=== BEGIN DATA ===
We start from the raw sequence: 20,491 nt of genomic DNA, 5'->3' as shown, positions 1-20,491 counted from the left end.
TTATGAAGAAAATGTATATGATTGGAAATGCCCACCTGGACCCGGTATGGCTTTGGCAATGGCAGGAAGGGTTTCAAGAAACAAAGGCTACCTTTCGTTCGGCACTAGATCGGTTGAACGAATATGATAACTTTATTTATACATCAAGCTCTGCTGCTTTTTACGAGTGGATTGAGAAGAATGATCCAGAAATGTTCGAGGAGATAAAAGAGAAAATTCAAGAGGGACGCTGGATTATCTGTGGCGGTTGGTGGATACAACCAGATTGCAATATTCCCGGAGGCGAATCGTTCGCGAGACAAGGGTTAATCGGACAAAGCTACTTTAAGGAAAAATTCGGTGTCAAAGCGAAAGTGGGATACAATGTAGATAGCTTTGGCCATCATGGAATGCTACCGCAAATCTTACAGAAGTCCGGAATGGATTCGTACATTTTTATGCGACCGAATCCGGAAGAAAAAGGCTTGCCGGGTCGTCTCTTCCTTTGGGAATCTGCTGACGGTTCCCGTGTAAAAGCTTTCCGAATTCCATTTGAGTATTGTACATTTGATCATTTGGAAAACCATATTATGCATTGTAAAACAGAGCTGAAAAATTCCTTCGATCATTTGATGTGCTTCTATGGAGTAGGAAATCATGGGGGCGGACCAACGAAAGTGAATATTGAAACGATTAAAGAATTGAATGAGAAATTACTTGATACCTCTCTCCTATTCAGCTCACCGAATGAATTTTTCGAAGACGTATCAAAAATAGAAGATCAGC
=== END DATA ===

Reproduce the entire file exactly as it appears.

We start from the raw sequence: 20,491 nt of genomic DNA, 5'->3' as shown, positions 1-20,491 counted from the left end.
TTATGAAGAAAATGTATATGATTGGAAATGCCCACCTGGACCCGGTATGGCTTTGGCAATGGCAGGAAGGGTTTCAAGAAACAAAGGCTACCTTTCGTTCGGCACTAGATCGGTTGAACGAATATGATAACTTTATTTATACATCAAGCTCTGCTGCTTTTTACGAGTGGATTGAGAAGAATGATCCAGAAATGTTCGAGGAGATAAAAGAGAAAATTCAAGAGGGACGCTGGATTATCTGTGGCGGTTGGTGGATACAACCAGATTGCAATATTCCCGGAGGCGAATCGTTCGCGAGACAAGGGTTAATCGGACAAAGCTACTTTAAGGAAAAATTCGGTGTCAAAGCGAAAGTGGGATACAATGTAGATAGCTTTGGCCATCATGGAATGCTACCGCAAATCTTACAGAAGTCCGGAATGGATTCGTACATTTTTATGCGACCGAATCCGGAAGAAAAAGGCTTGCCGGGTCGTCTCTTCCTTTGGGAATCTGCTGACGGTTCCCGTGTAAAAGCTTTCCGAATTCCATTTGAGTATTGTACATTTGATCATTTGGAAAACCATATTATGCATTGTAAAACAGAGCTGAAAAATTCCTTCGATCATTTGATGTGCTTCTATGGAGTAGGAAATCATGGGGGCGGACCAACGAAAGTGAATATTGAAACGATTAAAGAATTGAATGAGAAATTACTTGATACCTCTCTCCTATTCAGCTCACCGAATGAATTTTTCGAAGACGTATCAAAAATAGAAGATCAGC